Our roundtable of climate and procurement experts discussed the underutilized role of the federal government as a strategic buyer to overcome market failures in scaling innovative solutions to climate change. Speakers included:

  • Andrew Mayock, Federal Chief Sustainability Officer at the White House Council on Environmental Quality (CEQ).
  • Thomas Kalil, Chief Innovation Officer at Schmidt Futures
  • Dr. Lara Pierpoint, Director of Climate, Actuate
  • Jetta Wong, Day One Project Policy Entrepreneur in Residence and SeniorFellow, Information Technology and Innovation Foundation (ITIF)

Initial Perspectives

The session began with remarks from Thomas Kalil (Schmidt Futures), who provided an introduction into procurement levers, or “demand-pull” mechanisms.

  • Economists distinguish between push and pull approaches to innovation. The former is an important, traditional feature of government efforts to promote R&D, such as tax credits or grants to a university researcher or firm that covers costs of a project. The latter involves innovative ways to leverage the role of government as a buyer.
  • For example, the Falcon 9 rocket, a partnership between the National Aeronautics and Space Administration (NASA) and SpaceX, gave the United States an important capability to send rockets to the International Space Station without being dependent on Russia. The NASA-SpaceX contract used payments that were contingent on meeting key milestones, or “milestone- based payments.” NASA got access to this capability at a fraction of the cost as a “business as usual” approach, such as cost-plus contracts.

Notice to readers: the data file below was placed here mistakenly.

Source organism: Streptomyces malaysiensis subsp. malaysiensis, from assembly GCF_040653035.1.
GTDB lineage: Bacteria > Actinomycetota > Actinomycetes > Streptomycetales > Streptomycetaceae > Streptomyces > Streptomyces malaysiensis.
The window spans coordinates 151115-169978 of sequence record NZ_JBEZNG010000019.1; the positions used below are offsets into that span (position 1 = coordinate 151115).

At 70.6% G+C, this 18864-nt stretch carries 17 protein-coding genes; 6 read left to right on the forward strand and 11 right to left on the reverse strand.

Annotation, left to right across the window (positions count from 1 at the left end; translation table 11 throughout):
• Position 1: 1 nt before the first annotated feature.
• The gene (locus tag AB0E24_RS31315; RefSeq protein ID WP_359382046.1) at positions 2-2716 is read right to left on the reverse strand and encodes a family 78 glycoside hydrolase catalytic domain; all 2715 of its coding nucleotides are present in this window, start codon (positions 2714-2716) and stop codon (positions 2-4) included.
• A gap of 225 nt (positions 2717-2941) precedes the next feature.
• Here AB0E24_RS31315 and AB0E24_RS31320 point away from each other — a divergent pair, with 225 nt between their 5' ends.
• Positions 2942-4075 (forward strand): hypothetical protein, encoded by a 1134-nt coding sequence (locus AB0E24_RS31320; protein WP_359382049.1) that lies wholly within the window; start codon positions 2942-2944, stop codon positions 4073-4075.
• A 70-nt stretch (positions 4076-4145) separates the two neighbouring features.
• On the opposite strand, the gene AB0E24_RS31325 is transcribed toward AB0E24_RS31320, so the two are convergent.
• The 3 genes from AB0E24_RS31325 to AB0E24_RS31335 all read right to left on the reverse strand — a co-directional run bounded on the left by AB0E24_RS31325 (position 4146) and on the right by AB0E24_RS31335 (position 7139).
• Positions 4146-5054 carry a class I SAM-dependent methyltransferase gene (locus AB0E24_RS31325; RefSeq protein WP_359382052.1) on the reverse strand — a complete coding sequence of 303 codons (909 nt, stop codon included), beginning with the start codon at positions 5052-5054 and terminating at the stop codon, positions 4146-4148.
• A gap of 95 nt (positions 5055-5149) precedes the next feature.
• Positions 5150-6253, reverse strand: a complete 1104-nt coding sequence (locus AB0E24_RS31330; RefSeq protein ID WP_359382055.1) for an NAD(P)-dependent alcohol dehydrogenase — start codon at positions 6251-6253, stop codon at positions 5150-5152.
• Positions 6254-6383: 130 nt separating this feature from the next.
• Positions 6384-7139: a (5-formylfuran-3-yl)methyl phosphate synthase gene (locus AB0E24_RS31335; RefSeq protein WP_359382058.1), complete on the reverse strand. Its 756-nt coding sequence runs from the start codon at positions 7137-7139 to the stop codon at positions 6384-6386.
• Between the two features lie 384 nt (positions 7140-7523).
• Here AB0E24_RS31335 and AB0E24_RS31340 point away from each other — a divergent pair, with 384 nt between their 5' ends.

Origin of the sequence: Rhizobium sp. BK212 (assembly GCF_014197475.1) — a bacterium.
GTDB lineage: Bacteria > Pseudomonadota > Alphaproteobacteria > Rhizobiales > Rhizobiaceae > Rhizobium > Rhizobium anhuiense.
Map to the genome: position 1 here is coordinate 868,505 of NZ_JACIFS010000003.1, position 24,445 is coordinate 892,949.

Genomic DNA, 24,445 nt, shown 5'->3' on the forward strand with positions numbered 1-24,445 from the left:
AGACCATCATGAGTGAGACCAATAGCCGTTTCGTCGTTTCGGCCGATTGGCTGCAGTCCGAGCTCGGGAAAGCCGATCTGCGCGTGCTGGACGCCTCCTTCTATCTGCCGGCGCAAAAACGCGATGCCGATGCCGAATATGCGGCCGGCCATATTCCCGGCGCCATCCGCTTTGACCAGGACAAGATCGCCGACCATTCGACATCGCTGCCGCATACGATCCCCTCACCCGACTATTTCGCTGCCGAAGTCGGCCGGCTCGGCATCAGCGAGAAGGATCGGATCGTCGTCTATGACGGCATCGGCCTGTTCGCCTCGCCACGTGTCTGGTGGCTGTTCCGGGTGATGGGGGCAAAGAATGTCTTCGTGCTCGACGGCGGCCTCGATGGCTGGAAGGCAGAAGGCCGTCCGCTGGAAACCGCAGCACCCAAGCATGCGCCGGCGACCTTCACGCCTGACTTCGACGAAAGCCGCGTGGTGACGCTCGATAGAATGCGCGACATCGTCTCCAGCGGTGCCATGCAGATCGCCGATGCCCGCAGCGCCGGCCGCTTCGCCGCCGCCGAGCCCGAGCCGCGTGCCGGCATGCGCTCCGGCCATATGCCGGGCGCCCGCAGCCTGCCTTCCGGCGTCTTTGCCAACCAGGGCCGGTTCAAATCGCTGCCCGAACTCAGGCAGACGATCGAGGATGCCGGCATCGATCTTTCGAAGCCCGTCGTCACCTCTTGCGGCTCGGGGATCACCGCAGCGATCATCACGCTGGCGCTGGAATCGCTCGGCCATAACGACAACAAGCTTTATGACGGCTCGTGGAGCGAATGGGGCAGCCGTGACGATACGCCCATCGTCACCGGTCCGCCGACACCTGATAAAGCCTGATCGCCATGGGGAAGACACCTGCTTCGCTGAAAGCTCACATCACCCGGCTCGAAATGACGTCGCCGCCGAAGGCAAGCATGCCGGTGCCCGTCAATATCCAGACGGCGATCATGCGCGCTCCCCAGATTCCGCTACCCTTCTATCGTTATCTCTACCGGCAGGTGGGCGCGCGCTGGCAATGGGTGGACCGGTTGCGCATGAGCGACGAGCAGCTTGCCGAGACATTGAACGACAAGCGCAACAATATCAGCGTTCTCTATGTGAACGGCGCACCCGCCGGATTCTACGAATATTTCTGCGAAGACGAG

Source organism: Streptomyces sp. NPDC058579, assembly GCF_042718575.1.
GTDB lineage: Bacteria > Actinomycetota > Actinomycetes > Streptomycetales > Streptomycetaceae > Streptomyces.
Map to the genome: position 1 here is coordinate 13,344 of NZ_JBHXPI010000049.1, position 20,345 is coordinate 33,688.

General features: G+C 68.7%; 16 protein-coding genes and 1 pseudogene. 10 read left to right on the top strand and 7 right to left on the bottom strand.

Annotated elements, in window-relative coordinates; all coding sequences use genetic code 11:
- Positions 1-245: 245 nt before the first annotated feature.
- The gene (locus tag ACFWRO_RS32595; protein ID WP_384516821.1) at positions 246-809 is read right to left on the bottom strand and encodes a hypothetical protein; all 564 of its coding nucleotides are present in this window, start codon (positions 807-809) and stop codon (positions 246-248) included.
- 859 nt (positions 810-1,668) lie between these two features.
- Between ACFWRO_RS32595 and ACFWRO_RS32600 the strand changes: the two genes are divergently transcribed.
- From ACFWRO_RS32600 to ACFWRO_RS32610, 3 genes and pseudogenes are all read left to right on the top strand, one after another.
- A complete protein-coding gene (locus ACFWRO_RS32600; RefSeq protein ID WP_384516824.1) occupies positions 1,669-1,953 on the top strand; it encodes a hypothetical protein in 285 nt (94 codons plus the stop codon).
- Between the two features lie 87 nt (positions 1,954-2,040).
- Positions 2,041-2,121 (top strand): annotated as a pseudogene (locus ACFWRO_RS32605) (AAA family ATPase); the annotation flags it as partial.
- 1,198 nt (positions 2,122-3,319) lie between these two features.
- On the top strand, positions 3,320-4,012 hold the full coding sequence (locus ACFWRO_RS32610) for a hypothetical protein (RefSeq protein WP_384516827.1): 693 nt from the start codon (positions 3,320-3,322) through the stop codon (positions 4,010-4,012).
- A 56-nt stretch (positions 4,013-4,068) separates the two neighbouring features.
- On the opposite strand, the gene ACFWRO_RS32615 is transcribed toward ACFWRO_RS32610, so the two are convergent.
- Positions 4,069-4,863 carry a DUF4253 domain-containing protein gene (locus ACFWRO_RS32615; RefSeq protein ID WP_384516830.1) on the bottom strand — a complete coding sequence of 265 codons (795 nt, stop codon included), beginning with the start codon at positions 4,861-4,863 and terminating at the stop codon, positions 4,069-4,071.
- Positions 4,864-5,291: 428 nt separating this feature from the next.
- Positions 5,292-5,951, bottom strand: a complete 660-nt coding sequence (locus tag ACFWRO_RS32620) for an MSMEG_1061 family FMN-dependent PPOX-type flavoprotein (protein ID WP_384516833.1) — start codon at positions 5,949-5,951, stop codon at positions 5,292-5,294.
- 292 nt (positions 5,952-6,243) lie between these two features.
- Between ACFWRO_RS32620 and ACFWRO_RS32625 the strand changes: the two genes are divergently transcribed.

• Another example was Operation Warp Speed, which applied Nobel laureate Michael Kremer’s solution of “advanced market commitments” — a guarantee to purchase a given volume of a product that doesn’t exist yet — to the market failure of vaccine development.
  • Government should utilize financial contingencies based on success, not failure, by identifying where market failures exist and defining metrics of success and the reward (e.g., prize, purchase order, milestone payment, etc.) This would be a powerful new arrow in our quiver to solve the climate crisis. Ideally, demand-pull mechanisms would create a marketplace for outcomes: someone establishes a goal, industry teams compete to meet this goal, investors bet on these teams, and we see who is successful at reaching finish line.